Chronicle, a security start-up owned by Google’s parent company, Alphabet, plans on sharing what it learned from a cyberattack against Google nearly ten years ago. The hack was conducted by the Chinese military and was “one of the most starting cyberattacks on an American company by government-affiliated agents,” reports The New York Times. The lessons it learned from that incident will be brought to other companies through a widely anticipated new product called Backstory. From the report: The idea, company executives said, is simple: Backstory will make Alphabet’s vast storage, indexing and search abilities available to other companies, allowing them to search through giant volumes of data, going years back, to trace the back story of a malicious attack. Chronicle is hardly the only company doing this. Dozens of companies promise so-called big data threat intelligence and storage. But many of their customers can’t afford to pay to search through huge amounts of information. Chronicle will charge customers by their number of employees.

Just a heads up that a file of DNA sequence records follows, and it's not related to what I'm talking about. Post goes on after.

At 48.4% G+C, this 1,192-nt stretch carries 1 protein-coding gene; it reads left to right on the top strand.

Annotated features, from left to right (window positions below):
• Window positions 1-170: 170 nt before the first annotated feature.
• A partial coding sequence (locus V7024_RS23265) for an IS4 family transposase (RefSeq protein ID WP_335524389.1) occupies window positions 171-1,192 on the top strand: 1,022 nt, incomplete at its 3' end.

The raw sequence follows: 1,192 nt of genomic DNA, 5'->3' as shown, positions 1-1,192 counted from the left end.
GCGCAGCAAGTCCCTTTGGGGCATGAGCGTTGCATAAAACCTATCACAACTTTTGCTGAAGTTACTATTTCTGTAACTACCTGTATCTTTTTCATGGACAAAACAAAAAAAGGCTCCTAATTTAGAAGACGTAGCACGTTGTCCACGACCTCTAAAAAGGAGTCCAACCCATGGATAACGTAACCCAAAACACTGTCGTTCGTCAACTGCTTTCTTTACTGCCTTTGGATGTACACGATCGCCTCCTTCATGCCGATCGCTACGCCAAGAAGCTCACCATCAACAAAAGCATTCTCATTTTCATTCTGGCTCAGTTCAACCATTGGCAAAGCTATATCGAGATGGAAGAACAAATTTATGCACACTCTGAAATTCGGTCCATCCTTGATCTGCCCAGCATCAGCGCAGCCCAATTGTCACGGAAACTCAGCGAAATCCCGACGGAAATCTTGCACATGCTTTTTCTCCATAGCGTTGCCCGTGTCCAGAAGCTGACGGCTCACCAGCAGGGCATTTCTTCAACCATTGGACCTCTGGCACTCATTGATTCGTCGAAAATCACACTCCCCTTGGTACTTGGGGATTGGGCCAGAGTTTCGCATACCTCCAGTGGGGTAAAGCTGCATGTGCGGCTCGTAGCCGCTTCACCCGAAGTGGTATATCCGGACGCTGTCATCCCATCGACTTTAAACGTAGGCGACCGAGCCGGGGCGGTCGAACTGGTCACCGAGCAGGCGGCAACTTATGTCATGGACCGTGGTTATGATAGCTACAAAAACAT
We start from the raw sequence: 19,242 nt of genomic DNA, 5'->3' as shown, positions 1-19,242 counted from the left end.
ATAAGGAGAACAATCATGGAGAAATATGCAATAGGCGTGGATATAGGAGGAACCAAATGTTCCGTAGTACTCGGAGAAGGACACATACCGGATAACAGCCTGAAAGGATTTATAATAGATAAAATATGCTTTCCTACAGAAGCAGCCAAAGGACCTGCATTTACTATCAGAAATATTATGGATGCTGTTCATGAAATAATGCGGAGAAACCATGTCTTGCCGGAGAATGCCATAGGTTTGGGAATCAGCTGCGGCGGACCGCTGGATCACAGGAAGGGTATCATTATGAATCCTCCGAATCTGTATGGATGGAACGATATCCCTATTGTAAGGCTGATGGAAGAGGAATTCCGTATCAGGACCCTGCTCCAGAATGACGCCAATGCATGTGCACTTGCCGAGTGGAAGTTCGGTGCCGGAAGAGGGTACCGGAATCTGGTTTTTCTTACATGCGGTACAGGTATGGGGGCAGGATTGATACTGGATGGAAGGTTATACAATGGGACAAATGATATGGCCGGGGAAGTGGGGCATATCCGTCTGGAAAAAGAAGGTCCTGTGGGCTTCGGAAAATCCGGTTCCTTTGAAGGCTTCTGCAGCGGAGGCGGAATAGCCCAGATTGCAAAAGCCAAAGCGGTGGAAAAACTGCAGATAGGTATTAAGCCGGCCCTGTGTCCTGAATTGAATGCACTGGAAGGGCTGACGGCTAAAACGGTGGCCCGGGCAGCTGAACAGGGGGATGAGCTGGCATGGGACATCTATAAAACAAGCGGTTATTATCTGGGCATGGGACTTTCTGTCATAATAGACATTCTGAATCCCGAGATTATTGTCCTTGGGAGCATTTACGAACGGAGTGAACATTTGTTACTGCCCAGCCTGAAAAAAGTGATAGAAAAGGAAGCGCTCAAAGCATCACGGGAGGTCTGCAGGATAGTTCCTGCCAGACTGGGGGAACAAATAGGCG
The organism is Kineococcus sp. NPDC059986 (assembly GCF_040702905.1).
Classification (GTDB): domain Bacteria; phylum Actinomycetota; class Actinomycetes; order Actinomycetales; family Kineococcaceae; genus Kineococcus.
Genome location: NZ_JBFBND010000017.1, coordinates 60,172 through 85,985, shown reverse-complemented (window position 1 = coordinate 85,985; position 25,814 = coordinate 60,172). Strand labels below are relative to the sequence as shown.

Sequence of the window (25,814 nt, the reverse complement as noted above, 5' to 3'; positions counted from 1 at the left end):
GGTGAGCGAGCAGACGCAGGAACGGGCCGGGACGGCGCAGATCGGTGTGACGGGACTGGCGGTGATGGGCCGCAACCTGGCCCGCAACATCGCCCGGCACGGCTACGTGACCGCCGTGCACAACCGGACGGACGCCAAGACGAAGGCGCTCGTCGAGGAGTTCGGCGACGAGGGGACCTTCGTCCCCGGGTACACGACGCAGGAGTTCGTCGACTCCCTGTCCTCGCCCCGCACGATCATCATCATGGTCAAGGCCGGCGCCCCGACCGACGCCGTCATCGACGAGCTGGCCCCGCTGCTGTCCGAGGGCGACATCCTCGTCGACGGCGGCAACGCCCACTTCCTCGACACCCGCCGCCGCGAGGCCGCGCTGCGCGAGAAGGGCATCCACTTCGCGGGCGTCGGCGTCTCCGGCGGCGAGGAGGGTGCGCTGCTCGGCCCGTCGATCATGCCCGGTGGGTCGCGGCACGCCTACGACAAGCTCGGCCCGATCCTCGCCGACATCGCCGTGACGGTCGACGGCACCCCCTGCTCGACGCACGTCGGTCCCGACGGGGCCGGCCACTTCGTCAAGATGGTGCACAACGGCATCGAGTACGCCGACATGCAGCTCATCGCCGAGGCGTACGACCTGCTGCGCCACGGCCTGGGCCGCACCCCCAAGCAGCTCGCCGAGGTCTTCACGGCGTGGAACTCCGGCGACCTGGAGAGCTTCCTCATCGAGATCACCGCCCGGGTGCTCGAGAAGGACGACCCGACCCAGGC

The hack on Google, called Operation Aurora, was historic for an unusual reason: It was the first time a Chinese government hacking victim confronted its attacker. Inside the company, Sergey Brin, one of Google’s co-founders, made it his personal mission to make sure something like Aurora never happened again. Google, known for its motto “Don’t Be Evil,” had a new motto about its cybersecurity: “Never again.” Google poached cyberexperts from the National Security Agency and Silicon Valley. It built a threat analysis group on a par with those at the top intelligence agencies and designed a new security infrastructure. It also created a new team, called Google Project Zero, to hunt for critical security flaws in technology outside Google. Chronicle was founded by Mike Wiacek, who started Google’s threat analysis group after studying threats at the N.S.A., and Stephen Gillett, the former chief information officer at Starbucks and chief operating officer at Symantec.